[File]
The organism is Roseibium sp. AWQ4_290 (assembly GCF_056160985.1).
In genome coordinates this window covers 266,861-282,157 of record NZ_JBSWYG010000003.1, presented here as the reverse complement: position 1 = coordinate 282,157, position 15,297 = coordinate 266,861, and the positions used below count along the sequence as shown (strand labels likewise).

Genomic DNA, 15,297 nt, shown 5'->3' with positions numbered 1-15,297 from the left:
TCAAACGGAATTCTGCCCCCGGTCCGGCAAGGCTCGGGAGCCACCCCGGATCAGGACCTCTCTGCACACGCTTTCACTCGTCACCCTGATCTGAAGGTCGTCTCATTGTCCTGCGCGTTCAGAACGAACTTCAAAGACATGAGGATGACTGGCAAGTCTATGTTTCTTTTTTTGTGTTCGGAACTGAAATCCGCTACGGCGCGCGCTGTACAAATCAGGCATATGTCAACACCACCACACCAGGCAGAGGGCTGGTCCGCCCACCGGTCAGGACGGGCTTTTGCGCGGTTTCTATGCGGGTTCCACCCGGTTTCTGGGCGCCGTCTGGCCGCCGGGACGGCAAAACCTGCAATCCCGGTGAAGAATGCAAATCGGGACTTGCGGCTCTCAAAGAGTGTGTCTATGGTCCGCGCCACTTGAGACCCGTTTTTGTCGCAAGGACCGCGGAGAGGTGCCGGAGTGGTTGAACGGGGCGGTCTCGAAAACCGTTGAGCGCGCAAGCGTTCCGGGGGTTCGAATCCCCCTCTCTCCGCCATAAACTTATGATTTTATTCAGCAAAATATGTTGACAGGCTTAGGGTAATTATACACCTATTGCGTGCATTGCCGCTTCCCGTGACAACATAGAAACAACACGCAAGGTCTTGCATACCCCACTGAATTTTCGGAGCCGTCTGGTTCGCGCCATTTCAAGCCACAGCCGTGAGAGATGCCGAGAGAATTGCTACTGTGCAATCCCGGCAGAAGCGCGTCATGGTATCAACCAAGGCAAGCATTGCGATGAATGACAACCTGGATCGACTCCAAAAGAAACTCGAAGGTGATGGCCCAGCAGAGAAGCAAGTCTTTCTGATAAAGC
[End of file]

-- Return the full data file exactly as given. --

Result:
The organism is Roseibium sp. AWQ4_290 (assembly GCF_056160985.1).
In genome coordinates this window covers 266,861-282,157 of record NZ_JBSWYG010000003.1, presented here as the reverse complement: position 1 = coordinate 282,157, position 15,297 = coordinate 266,861, and the positions used below count along the sequence as shown (strand labels likewise).

Genomic DNA, 15,297 nt, shown 5'->3' with positions numbered 1-15,297 from the left:
TCAAACGGAATTCTGCCCCCGGTCCGGCAAGGCTCGGGAGCCACCCCGGATCAGGACCTCTCTGCACACGCTTTCACTCGTCACCCTGATCTGAAGGTCGTCTCATTGTCCTGCGCGTTCAGAACGAACTTCAAAGACATGAGGATGACTGGCAAGTCTATGTTTCTTTTTTTGTGTTCGGAACTGAAATCCGCTACGGCGCGCGCTGTACAAATCAGGCATATGTCAACACCACCACACCAGGCAGAGGGCTGGTCCGCCCACCGGTCAGGACGGGCTTTTGCGCGGTTTCTATGCGGGTTCCACCCGGTTTCTGGGCGCCGTCTGGCCGCCGGGACGGCAAAACCTGCAATCCCGGTGAAGAATGCAAATCGGGACTTGCGGCTCTCAAAGAGTGTGTCTATGGTCCGCGCCACTTGAGACCCGTTTTTGTCGCAAGGACCGCGGAGAGGTGCCGGAGTGGTTGAACGGGGCGGTCTCGAAAACCGTTGAGCGCGCAAGCGTTCCGGGGGTTCGAATCCCCCTCTCTCCGCCATAAACTTATGATTTTATTCAGCAAAATATGTTGACAGGCTTAGGGTAATTATACACCTATTGCGTGCATTGCCGCTTCCCGTGACAACATAGAAACAACACGCAAGGTCTTGCATACCCCACTGAATTTTCGGAGCCGTCTGGTTCGCGCCATTTCAAGCCACAGCCGTGAGAGATGCCGAGAGAATTGCTACTGTGCAATCCCGGCAGAAGCGCGTCATGGTATCAACCAAGGCAAGCATTGCGATGAATGACAACCTGGATCGACTCCAAAAGAAACTCGAAGGTGATGGCCCAGCAGAGAAGCAAGTCTTTCTGATAAAGC